Op-Ed: How juvenile white sharks in search of warmer waters disrupt life off the California coast

A man on a boat watches a young shark breach
A young great white shark breaches off of Aptos in Central California during a shark-tagging expedition in September.
(James Anderson / Cal State Long Beach)

Since 2014, when a marine heat wave scientists dubbed “the blob” encroached on the Central Coast, juvenile white sharks have been following warmer currents to waters they didn’t usually inhabit. The northern edge of the juveniles’ core range had been the Santa Barbara area, but it now stretches all the way to Monterey Bay.

It’s one more clear signal that climate change is dramatically altering ocean waters off the California coast.

The northerly shift in habitat of the juveniles — known in popular culture as great white sharks — has been documented by my scientist colleagues at the Monterey Bay Aquarium and their research partners at Cal State Long Beach. More than two decades ago, the team began using electronic tags to track the movement of more than 140 adult and juvenile white sharks.


Before exhibiting our first juvenile white shark in 2004, the aquarium wanted to conduct research to better understand these awe-inspiring and mysterious creatures of California’s waters. The data we collected have told us much more than we initially set out to discover.

One unexpected finding: an increase in reported sightings of juvenile white sharks in Monterey Bay, far north of their usual haunts — and essentially in the aquarium’s oceanic backyard — following “the blob” of warm water up the coast.

The Monterey Bay Aquarium tracked 79 juvenile sharks and found great whites have not only adapted to the perils of climate change, but thrived in them.

Aug. 3, 2022

Long after the 2014-16 heat wave dissipated, juvenile white sharks have continued their summer migration to Monterey Bay to visit a consistently warm pocket of water at the bay’s northern edge. Sheltered from wind and waves, ocean temperatures there commonly reach 69 degrees during the late summer and fall, compared with the usual average bay temperature of 55 degrees.

The shift demonstrates that the young sharks are traveling farther north to find water in their preferred temperature range, which our research shows is between 60 and 72 degrees.

Previously, juvenile white sharks were found mainly in warm waters off Baja California and Southern California. In contrast, adult great white sharks have been returning to the Central Coast for decades; their ability to conserve body heat allows them to tolerate colder water than juveniles.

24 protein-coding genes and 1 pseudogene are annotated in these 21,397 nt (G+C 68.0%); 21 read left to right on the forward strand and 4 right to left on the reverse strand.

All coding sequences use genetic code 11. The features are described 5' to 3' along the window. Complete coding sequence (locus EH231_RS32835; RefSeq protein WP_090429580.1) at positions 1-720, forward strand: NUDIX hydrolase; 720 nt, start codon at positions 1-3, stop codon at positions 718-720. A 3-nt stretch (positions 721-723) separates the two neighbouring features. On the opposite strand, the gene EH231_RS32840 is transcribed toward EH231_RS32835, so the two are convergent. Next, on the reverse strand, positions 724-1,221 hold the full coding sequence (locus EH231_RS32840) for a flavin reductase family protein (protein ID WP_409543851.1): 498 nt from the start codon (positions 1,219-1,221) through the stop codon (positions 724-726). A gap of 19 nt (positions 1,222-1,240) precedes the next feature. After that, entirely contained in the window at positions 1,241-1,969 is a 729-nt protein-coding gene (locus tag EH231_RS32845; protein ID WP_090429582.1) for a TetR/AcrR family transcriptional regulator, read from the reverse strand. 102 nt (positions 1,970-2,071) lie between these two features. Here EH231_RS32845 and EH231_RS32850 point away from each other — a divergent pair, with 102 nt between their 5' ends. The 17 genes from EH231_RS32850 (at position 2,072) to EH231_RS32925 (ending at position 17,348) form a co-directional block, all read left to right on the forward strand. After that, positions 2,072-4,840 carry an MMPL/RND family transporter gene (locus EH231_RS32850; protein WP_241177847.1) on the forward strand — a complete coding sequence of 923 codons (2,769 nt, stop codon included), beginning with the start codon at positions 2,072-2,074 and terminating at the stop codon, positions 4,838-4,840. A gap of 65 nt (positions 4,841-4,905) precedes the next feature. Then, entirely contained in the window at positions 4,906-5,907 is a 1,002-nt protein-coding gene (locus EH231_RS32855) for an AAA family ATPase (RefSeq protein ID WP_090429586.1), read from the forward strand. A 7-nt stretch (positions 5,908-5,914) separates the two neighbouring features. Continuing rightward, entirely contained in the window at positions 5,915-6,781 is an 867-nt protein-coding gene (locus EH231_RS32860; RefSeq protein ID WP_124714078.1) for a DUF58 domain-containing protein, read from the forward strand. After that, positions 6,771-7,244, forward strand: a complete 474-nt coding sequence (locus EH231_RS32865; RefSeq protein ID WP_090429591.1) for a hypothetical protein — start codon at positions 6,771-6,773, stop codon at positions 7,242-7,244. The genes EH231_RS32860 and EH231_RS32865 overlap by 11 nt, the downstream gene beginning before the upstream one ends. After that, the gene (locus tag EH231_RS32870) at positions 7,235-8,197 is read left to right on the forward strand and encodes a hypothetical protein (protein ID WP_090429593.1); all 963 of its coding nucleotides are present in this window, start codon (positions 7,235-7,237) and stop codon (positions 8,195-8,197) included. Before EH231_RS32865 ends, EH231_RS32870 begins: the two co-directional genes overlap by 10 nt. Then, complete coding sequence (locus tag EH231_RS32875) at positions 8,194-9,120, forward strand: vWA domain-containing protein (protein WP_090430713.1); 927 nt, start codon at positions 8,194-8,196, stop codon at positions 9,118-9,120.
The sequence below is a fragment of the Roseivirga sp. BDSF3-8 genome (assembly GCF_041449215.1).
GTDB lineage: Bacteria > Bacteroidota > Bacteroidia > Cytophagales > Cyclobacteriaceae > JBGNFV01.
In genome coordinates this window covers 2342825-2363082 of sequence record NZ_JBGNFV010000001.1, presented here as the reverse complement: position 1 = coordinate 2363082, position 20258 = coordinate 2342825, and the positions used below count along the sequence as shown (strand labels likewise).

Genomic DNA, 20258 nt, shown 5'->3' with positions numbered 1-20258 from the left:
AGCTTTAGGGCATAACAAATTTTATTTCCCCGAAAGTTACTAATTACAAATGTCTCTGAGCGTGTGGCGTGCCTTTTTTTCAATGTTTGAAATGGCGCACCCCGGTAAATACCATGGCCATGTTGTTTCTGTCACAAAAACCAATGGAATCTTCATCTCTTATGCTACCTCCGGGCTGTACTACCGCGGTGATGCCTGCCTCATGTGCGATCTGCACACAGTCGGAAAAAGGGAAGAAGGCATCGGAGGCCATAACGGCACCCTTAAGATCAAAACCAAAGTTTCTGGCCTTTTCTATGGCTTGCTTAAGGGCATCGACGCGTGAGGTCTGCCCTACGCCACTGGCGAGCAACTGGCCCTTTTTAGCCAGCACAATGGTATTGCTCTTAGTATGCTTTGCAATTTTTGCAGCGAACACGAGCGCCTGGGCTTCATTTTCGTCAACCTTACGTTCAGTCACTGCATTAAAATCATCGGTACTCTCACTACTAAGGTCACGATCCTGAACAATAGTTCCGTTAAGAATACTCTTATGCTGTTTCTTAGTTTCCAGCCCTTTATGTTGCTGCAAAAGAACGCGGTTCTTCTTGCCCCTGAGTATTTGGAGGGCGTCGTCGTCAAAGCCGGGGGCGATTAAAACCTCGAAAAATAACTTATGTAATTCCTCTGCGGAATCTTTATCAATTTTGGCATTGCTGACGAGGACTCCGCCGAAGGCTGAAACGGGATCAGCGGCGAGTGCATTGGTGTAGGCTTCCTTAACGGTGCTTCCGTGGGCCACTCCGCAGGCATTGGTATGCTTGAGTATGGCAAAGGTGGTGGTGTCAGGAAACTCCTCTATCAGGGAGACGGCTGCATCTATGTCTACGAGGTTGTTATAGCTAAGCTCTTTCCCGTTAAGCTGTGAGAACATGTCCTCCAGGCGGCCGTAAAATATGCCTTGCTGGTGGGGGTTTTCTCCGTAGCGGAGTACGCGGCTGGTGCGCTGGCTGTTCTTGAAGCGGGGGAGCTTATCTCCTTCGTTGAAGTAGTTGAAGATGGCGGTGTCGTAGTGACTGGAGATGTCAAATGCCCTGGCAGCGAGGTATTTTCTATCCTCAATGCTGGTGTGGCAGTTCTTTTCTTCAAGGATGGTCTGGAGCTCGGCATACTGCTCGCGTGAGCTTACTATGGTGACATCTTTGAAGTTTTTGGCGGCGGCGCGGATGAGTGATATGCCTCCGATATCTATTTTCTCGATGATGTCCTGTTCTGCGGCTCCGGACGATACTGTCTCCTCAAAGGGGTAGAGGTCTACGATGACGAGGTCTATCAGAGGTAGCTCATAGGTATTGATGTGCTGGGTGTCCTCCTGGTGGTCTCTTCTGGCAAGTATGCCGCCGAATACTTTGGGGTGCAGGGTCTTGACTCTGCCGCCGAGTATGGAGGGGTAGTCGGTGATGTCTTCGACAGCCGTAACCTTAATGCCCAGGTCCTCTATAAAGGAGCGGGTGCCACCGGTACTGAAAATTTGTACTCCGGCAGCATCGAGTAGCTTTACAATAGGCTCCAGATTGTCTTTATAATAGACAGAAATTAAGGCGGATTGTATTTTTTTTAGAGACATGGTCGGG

Scientists have added white sharks to the growing list of marine species, such as sea turtles or coral, whose life histories are being disrupted by climate change. As shifting ocean conditions expand juvenile white sharks’ geographic range, the ripple effects are altering fundamental relationships in coastal ecosystems.


Climate change is driving coral reef bleaching in the tropics, and algal blooms that cause fish die-offs in San Francisco Bay and other places. Along the Central California coast, the increased presence of juvenile white sharks appears to be having a lethal effect on another local population: sea otters.

They once numbered in the hundreds of thousands, inhabiting a wide arc of the northern Pacific Rim. In the late 1800s and early 1900s, fur trade and hunting drove sea otters close to extinction. Even today, California sea otters are classified as threatened under the U.S. Endangered Species Act, numbering only about 3,000 and occupying just 13% of their historical range, from Half Moon Bay to Point Conception.

Since the aquarium opened in 1984, we’ve been working to support sea otter recovery by rescuing injured and orphaned animals, rehabilitating them and returning them to the wild. But in the last decade, sea otter numbers have plateaued. One likely reason for the slowdown is the increased presence of juvenile white sharks in the heart of the sea otters’ range. Over the last two decades, the number of sea otters fatally bitten by sharks has tripled, from approximately 30 to more than 100 a year.

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After their first bite, the sharks often discover that otters aren’t worth the trouble to eat. But it’s already too late for the otters — the encounter is frequently fatal. Scientists now consider shark bites one of the most significant limitations to southern sea otter recovery.

This in turn compromises California’s climate resilience. The natural prey of sea otters includes urchins in kelp forests and crabs in seagrass estuaries. By keeping these populations in check, sea otters contribute to thriving ecosystems, which then help increase biodiversity and allow coastal waters to serve as living buffers against the effects of climate change. Estuaries are also powerful carbon sinks, absorbing atmospheric carbon dioxide and storing it in the sediment.

Without the presence of sea otters, urchin and crab populations increase, which can lead to overgrazing of kelp forests and degradation of seagrass beds.


Of course, sharks are not the problem; the greenhouse gases that make the ocean warmer, more acidic and less oxygen rich are to blame. These climate change impacts are altering the fundamental structure of the ocean’s chemical, physical and ecological systems, with devastating consequences to ocean life and the health of our planet.

The ocean is the blue heart of our climate system. By speeding up the global transition to clean energy, and protecting and restoring coastal ecosystems, we can better position ourselves to weather the climate crisis. In the process, we can improve the odds of survival for sea otters, sharks and all of the other magnificent and vulnerable marine life.

Aimee David is vice president for U.S. and California Ocean Conservation at the Monterey Bay Aquarium.